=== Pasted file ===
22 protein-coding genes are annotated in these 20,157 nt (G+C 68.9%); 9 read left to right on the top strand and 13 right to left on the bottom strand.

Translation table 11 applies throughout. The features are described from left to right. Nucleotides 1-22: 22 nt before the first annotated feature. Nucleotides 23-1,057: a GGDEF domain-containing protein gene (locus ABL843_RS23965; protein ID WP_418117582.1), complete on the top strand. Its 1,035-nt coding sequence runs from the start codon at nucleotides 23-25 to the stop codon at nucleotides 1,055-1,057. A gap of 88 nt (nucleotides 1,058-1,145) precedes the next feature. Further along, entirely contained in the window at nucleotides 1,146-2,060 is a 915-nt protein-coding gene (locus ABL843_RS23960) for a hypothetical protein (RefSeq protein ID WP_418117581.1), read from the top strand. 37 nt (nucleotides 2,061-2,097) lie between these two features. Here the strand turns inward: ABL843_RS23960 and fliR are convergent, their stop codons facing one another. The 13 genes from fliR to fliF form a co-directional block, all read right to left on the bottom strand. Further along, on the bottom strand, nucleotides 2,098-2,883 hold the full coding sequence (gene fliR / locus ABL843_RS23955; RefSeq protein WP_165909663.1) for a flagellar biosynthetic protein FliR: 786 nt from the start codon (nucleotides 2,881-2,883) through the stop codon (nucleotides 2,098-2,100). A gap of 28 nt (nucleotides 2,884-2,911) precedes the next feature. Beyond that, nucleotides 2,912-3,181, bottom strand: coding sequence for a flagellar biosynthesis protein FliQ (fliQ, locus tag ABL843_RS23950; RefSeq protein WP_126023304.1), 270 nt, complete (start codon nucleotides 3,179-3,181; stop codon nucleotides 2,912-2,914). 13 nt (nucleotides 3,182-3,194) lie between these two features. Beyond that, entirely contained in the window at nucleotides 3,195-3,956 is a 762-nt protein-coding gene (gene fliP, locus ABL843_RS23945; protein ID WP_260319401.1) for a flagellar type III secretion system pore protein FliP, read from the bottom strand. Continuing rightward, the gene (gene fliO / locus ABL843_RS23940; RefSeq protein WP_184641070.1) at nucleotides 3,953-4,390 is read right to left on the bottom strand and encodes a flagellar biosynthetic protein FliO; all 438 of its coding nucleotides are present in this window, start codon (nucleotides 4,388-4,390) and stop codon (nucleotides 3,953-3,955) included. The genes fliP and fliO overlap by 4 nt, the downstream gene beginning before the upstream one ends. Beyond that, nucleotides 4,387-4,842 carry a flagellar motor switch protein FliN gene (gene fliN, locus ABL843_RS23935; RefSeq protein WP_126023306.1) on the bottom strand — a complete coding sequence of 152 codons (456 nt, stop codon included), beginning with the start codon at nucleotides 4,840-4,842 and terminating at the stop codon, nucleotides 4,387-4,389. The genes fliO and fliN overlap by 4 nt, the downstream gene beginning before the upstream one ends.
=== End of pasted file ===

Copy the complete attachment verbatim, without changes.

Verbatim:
22 protein-coding genes are annotated in these 20,157 nt (G+C 68.9%); 9 read left to right on the top strand and 13 right to left on the bottom strand.

Translation table 11 applies throughout. The features are described from left to right. Nucleotides 1-22: 22 nt before the first annotated feature. Nucleotides 23-1,057: a GGDEF domain-containing protein gene (locus ABL843_RS23965; protein ID WP_418117582.1), complete on the top strand. Its 1,035-nt coding sequence runs from the start codon at nucleotides 23-25 to the stop codon at nucleotides 1,055-1,057. A gap of 88 nt (nucleotides 1,058-1,145) precedes the next feature. Further along, entirely contained in the window at nucleotides 1,146-2,060 is a 915-nt protein-coding gene (locus ABL843_RS23960) for a hypothetical protein (RefSeq protein ID WP_418117581.1), read from the top strand. 37 nt (nucleotides 2,061-2,097) lie between these two features. Here the strand turns inward: ABL843_RS23960 and fliR are convergent, their stop codons facing one another. The 13 genes from fliR to fliF form a co-directional block, all read right to left on the bottom strand. Further along, on the bottom strand, nucleotides 2,098-2,883 hold the full coding sequence (gene fliR / locus ABL843_RS23955; RefSeq protein WP_165909663.1) for a flagellar biosynthetic protein FliR: 786 nt from the start codon (nucleotides 2,881-2,883) through the stop codon (nucleotides 2,098-2,100). A gap of 28 nt (nucleotides 2,884-2,911) precedes the next feature. Beyond that, nucleotides 2,912-3,181, bottom strand: coding sequence for a flagellar biosynthesis protein FliQ (fliQ, locus tag ABL843_RS23950; RefSeq protein WP_126023304.1), 270 nt, complete (start codon nucleotides 3,179-3,181; stop codon nucleotides 2,912-2,914). 13 nt (nucleotides 3,182-3,194) lie between these two features. Beyond that, entirely contained in the window at nucleotides 3,195-3,956 is a 762-nt protein-coding gene (gene fliP, locus ABL843_RS23945; protein ID WP_260319401.1) for a flagellar type III secretion system pore protein FliP, read from the bottom strand. Continuing rightward, the gene (gene fliO / locus ABL843_RS23940; RefSeq protein WP_184641070.1) at nucleotides 3,953-4,390 is read right to left on the bottom strand and encodes a flagellar biosynthetic protein FliO; all 438 of its coding nucleotides are present in this window, start codon (nucleotides 4,388-4,390) and stop codon (nucleotides 3,953-3,955) included. The genes fliP and fliO overlap by 4 nt, the downstream gene beginning before the upstream one ends. Beyond that, nucleotides 4,387-4,842 carry a flagellar motor switch protein FliN gene (gene fliN, locus ABL843_RS23935; RefSeq protein WP_126023306.1) on the bottom strand — a complete coding sequence of 152 codons (456 nt, stop codon included), beginning with the start codon at nucleotides 4,840-4,842 and terminating at the stop codon, nucleotides 4,387-4,389. The genes fliO and fliN overlap by 4 nt, the downstream gene beginning before the upstream one ends.